By Manning Harris
As I watched Georgia Ensemble Theatre’s (GET) lovely production of Bernard Pomerance’s Tony-winning play “The Elephant Man,” running through Nov. 16, I realized how fortunate I’ve been in my theatre-going career.
The play first appeared on Broadway (after a London run) in 1979; I saw it. Then a new production opened in April 2002; I saw that one, too. And now I’m privileged to see Georgia Ensemble’s version.
The program comments that GET’s artistic director Robert J. Farley has been waiting for ten years for the perfect moment to do this play: waiting for “the right cast, creative team, and director.” I’m more than happy to say his wait has paid off.
Under David Crowe’s meticulous, sensitive direction, a gifted cast is telling us the story of “the Elephant Man” (Jonathan Horne), a real person named John Merrick, born with grotesque deformities of the face and body, who lived in Victorian England. As a young man he was consigned to a workhouse; then he was in a freak show, where he was discovered by Dr. Frederick Treves (Sam R. Ross), a man of enormous but sometimes misguided compassion (you must decide) who rescued Merrick. Treves put him in the London Hospital, Whitechapel, where Merrick lived from 1886 to his death in 1890.
Ah, Victorian England—an often obsessively conforming, conservative society. How conservative, you ask? In a proper Victorian drawing room, the piano usually had lace covers over its legs; because legs could not be shown. In director David Crowe’s program notes, he writes, “Pressure from society, industry, religion, and even fashion…systematically destroyed intuitive human behavior.”
By this time you may be thinking, This play will be too stiff and stodgy for me.
Big mistake. The show has everything: passion, power, human decadence and depravation, elegance, great tenderness, wit, and heartbreaking longing. It touches the germ of human existence.
I cannot get into the intricacies of the plot; but I can focus on moments.
Don’t expect Jonathan Horne as Merrick to be buried under mounds of grotesque make-up. Instead, like his predecessors (Philip Anglim in 1979; Billy Crudup in 2002), he is naked, symbolically speaking. Like them, Horne is an attractive young man. But when Treves begins to clinically describe Merrick’s deformities, as he stands before Treves’ colleagues at the hospital, Horne’s face and body begin to change. And as the audience uses its imagination, Merrick becomes the Elephant Man before your very eyes. The eyes well; it’s an unforgettable moment.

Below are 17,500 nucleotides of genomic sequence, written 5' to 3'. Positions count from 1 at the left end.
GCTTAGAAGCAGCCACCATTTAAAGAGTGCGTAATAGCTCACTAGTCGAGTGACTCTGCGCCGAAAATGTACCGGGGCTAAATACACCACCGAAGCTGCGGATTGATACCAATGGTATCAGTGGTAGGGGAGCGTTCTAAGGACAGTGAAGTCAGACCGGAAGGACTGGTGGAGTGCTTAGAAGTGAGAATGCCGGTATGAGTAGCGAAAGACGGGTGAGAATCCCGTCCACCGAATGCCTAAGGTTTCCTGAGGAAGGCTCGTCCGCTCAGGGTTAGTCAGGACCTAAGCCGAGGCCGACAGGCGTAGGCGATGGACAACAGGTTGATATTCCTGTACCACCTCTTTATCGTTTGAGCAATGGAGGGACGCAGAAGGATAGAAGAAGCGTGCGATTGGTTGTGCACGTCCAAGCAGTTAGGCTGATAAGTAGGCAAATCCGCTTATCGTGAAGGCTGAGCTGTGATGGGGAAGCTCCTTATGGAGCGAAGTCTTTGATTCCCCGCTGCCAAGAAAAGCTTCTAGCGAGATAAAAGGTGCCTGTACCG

Later, Treves arranges for a beautiful actress named Mrs. Kendal (Rachel Garner, in a lovely performance) to visit Merrick. He has had almost no contact with women in his life. She, being a woman of great compassion and empathy, recognizes Merrick’s capacity for appreciating beauty. They share a moment of almost indescribable tenderness between them. Bring a handkerchief.
The relationship between Treves and Merrick is complex. This is a play of ideas (such as science versus religion), and the two men discover they are more alike than either would have thought. When Treves comments that all of humanity is a mere illusion of heaven, Merrick pauses and says, “God should have used both hands.”
For a brief time, incredibly, it becomes fashionable to London society to visit Merrick.
A character named Ross (Robert Wayne), who managed Merrick in his freak show days and then abandoned him, shows up wanting money. Mr. Wayne manages to make Ross both despicable and pathetic, yet all too human.
Mr. Farley got his wish for a dream cast, for Theo Harness, Holly Stevenson, Steve Hudson, and Ms. Garner all play multiple roles with great finesse.
Mr. Ross’ Treves is very fine indeed in providing us clarity in a complex man whose head almost, but not quite, overrules his heart.
Mr. Horne as Merrick will break your heart; for me it’s a breakout performance; he shows us a man (Merrick) of great gentleness and sensitivity, and in the process reveals himself to be one of Atlanta’s finest young actors. I predict a stunning future for him.
Incidentally, Phil Male’s scenic design and Linda Patterson’s costumes are absolutely first rate. Try to get seats close to the front; this is a very large theatre, with a high ceiling and a balcony. Those are, admittedly, my personal preferences.
In “The Elephant Man” Georgia Ensemble has given us a work to celebrate.
For tickets and information, visit get.org.